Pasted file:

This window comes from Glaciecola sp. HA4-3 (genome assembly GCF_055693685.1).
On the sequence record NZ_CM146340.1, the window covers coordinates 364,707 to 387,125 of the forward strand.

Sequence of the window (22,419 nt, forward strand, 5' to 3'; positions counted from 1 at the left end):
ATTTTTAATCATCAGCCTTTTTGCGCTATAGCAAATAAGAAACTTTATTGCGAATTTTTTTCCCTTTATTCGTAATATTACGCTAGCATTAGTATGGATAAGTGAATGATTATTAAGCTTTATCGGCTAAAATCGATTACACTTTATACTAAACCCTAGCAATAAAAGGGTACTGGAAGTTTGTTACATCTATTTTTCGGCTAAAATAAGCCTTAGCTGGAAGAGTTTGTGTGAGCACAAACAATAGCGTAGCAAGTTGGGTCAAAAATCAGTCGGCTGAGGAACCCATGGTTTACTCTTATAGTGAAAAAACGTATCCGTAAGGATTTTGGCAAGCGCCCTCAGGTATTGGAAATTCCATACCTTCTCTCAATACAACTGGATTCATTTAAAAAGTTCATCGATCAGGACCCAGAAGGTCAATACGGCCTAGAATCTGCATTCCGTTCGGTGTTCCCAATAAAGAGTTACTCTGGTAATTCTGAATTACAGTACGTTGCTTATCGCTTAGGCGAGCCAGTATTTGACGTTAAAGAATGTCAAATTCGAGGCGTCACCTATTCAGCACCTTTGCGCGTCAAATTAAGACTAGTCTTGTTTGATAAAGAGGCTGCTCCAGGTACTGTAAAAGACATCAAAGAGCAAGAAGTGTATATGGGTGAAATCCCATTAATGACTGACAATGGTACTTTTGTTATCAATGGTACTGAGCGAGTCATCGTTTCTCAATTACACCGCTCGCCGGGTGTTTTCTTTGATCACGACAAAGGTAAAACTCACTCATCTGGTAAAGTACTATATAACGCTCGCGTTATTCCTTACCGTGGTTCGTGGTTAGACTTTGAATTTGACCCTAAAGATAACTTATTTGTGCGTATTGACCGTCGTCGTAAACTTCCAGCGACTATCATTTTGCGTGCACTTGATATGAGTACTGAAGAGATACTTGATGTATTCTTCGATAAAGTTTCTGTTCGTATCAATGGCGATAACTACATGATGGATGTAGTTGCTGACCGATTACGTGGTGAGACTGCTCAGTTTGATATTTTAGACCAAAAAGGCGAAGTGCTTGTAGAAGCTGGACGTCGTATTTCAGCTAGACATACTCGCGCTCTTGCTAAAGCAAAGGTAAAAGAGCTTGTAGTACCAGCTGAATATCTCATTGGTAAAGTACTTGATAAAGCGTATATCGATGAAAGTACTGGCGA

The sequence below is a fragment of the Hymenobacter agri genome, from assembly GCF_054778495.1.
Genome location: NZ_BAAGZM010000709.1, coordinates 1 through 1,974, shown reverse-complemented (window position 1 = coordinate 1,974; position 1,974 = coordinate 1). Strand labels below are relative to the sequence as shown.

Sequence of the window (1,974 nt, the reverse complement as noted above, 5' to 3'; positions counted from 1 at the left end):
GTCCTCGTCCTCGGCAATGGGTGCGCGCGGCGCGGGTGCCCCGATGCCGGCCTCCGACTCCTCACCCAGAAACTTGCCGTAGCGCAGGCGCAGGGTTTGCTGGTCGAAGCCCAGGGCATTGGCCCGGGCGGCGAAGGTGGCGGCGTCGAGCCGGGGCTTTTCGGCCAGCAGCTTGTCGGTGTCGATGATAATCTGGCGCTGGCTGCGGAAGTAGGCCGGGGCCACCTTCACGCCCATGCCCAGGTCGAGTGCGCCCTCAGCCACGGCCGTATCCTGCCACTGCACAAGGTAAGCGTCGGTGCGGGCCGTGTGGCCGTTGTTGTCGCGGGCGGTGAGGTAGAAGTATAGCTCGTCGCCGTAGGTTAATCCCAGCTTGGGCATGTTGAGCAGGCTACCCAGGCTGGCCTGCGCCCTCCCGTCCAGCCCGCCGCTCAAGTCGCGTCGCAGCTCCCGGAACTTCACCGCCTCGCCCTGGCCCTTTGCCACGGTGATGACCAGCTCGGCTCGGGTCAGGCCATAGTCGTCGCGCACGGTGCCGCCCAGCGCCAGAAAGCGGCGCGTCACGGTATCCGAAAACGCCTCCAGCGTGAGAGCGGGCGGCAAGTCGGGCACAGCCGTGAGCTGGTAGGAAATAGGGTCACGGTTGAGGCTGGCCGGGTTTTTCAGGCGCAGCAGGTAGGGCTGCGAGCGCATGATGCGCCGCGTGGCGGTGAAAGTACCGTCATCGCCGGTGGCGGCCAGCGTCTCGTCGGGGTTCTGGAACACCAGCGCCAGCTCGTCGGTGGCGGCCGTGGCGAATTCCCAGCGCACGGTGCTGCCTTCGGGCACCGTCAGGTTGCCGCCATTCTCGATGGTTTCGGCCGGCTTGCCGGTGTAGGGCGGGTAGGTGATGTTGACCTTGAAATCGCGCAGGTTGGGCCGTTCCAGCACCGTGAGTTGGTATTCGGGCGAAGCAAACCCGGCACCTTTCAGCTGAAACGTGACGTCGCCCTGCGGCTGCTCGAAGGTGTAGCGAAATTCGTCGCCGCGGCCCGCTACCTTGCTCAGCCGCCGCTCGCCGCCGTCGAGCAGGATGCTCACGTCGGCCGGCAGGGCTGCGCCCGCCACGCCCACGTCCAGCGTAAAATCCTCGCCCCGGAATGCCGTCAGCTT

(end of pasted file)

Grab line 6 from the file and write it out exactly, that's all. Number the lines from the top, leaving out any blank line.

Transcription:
Genome location: NZ_BAAGZM010000709.1, coordinates 1 through 1,974, shown reverse-complemented (window position 1 = coordinate 1,974; position 1,974 = coordinate 1). Strand labels below are relative to the sequence as shown.